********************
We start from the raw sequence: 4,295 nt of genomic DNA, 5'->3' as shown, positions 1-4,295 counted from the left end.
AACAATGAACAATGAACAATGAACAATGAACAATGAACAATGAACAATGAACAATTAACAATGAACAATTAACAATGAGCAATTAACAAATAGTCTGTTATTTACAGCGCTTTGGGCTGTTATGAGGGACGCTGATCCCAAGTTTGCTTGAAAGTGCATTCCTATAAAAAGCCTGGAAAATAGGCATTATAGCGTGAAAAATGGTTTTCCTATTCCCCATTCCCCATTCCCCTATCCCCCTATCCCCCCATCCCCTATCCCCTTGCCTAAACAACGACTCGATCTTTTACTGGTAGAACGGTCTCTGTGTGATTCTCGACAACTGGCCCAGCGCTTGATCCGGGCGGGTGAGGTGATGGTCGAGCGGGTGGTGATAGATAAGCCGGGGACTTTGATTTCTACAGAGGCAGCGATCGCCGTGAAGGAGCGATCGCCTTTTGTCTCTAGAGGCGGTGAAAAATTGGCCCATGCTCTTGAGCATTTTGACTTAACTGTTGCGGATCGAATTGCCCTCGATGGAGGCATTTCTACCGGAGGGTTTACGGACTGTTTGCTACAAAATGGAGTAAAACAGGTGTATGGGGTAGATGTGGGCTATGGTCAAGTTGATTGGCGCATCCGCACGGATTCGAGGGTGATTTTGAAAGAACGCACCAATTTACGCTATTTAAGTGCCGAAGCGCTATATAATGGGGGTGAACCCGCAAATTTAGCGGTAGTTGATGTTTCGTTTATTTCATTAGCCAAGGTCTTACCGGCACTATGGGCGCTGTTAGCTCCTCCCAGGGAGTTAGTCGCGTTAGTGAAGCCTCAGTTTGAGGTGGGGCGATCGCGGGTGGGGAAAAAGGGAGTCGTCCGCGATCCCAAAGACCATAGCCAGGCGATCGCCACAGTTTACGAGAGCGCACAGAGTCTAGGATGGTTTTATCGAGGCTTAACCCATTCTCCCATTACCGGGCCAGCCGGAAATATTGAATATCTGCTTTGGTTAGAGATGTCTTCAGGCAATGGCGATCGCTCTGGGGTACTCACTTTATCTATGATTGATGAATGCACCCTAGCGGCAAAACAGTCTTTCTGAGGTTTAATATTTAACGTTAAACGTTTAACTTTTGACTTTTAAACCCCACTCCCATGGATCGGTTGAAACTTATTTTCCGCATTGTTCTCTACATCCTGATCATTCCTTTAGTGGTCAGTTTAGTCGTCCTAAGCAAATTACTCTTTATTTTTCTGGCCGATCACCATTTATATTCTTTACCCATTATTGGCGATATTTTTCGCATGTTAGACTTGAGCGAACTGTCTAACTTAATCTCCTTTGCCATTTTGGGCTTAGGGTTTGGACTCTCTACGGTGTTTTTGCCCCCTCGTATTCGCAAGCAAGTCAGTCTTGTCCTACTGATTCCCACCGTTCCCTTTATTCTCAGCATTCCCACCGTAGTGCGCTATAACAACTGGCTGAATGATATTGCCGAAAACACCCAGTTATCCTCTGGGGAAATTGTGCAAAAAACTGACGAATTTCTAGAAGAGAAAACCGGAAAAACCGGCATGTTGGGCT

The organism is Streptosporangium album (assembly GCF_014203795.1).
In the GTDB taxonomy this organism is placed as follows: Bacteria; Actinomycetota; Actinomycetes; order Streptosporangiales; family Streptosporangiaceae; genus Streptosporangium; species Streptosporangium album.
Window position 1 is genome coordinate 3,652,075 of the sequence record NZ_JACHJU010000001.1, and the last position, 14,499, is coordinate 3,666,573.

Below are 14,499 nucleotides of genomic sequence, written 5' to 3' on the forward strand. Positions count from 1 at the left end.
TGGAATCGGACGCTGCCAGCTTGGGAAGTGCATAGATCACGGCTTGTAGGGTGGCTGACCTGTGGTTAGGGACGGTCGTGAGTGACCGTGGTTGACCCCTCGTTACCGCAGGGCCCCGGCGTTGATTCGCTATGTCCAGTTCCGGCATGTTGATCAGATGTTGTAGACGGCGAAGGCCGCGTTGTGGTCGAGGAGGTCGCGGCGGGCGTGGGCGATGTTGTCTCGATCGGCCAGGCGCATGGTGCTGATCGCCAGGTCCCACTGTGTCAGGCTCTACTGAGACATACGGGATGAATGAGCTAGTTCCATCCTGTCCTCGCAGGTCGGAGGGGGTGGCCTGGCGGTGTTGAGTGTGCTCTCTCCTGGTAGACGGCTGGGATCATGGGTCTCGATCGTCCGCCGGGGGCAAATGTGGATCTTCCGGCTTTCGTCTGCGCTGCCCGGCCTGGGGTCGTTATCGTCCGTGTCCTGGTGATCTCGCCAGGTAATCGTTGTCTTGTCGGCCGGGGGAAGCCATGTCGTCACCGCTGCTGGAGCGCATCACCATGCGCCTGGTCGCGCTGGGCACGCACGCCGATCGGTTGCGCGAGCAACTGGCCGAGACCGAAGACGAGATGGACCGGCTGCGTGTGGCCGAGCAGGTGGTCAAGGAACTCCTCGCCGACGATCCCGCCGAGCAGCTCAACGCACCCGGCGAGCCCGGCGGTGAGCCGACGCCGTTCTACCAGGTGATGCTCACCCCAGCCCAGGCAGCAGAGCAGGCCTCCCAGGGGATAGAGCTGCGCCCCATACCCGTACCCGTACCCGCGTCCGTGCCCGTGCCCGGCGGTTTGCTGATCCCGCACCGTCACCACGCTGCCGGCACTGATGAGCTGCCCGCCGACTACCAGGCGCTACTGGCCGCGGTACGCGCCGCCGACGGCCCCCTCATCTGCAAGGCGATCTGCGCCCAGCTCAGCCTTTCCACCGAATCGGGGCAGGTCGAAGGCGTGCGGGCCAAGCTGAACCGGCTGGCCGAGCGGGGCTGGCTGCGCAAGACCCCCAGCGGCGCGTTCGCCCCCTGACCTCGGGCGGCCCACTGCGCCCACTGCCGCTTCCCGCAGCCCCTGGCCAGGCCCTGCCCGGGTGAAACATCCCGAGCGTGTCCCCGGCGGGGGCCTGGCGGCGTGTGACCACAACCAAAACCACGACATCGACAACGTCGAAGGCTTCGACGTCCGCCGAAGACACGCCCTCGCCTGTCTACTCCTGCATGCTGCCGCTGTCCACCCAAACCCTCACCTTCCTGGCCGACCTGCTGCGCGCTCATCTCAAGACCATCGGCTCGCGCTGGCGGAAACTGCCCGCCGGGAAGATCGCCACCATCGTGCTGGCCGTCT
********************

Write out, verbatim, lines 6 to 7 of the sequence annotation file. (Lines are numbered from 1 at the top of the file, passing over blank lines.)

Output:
Below are 14,499 nucleotides of genomic sequence, written 5' to 3' on the forward strand. Positions count from 1 at the left end.
TGGAATCGGACGCTGCCAGCTTGGGAAGTGCATAGATCACGGCTTGTAGGGTGGCTGACCTGTGGTTAGGGACGGTCGTGAGTGACCGTGGTTGACCCCTCGTTACCGCAGGGCCCCGGCGTTGATTCGCTATGTCCAGTTCCGGCATGTTGATCAGATGTTGTAGACGGCGAAGGCCGCGTTGTGGTCGAGGAGGTCGCGGCGGGCGTGGGCGATGTTGTCTCGATCGGCCAGGCGCATGGTGCTGATCGCCAGGTCCCACTGTGTCAGGCTCTACTGAGACATACGGGATGAATGAGCTAGTTCCATCCTGTCCTCGCAGGTCGGAGGGGGTGGCCTGGCGGTGTTGAGTGTGCTCTCTCCTGGTAGACGGCTGGGATCATGGGTCTCGATCGTCCGCCGGGGGCAAATGTGGATCTTCCGGCTTTCGTCTGCGCTGCCCGGCCTGGGGTCGTTATCGTCCGTGTCCTGGTGATCTCGCCAGGTAATCGTTGTCTTGTCGGCCGGGGGAAGCCATGTCGTCACCGCTGCTGGAGCGCATCACCATGCGCCTGGTCGCGCTGGGCACGCACGCCGATCGGTTGCGCGAGCAACTGGCCGAGACCGAAGACGAGATGGACCGGCTGCGTGTGGCCGAGCAGGTGGTCAAGGAACTCCTCGCCGACGATCCCGCCGAGCAGCTCAACGCACCCGGCGAGCCCGGCGGTGAGCCGACGCCGTTCTACCAGGTGATGCTCACCCCAGCCCAGGCAGCAGAGCAGGCCTCCCAGGGGATAGAGCTGCGCCCCATACCCGTACCCGTACCCGCGTCCGTGCCCGTGCCCGGCGGTTTGCTGATCCCGCACCGTCACCACGCTGCCGGCACTGATGAGCTGCCCGCCGACTACCAGGCGCTACTGGCCGCGGTACGCGCCGCCGACGGCCCCCTCATCTGCAAGGCGATCTGCGCCCAGCTCAGCCTTTCCACCGAATCGGGGCAGGTCGAAGGCGTGCGGGCCAAGCTGAACCGGCTGGCCGAGCGGGGCTGGCTGCGCAAGACCCCCAGCGGCGCGTTCGCCCCCTGACCTCGGGCGGCCCACTGCGCCCACTGCCGCTTCCCGCAGCCCCTGGCCAGGCCCTGCCCGGGTGAAACATCCCGAGCGTGTCCCCGGCGGGGGCCTGGCGGCGTGTGACCACAACCAAAACCACGACATCGACAACGTCGAAGGCTTCGACGTCCGCCGAAGACACGCCCTCGCCTGTCTACTCCTGCATGCTGCCGCTGTCCACCCAAACCCTCACCTTCCTGGCCGACCTGCTGCGCGCTCATCTCAAGACCATCGGCTCGCGCTGGCGGAAACTGCCCGCCGGGAAGATCGCCACCATCGTGCTGGCCGTCT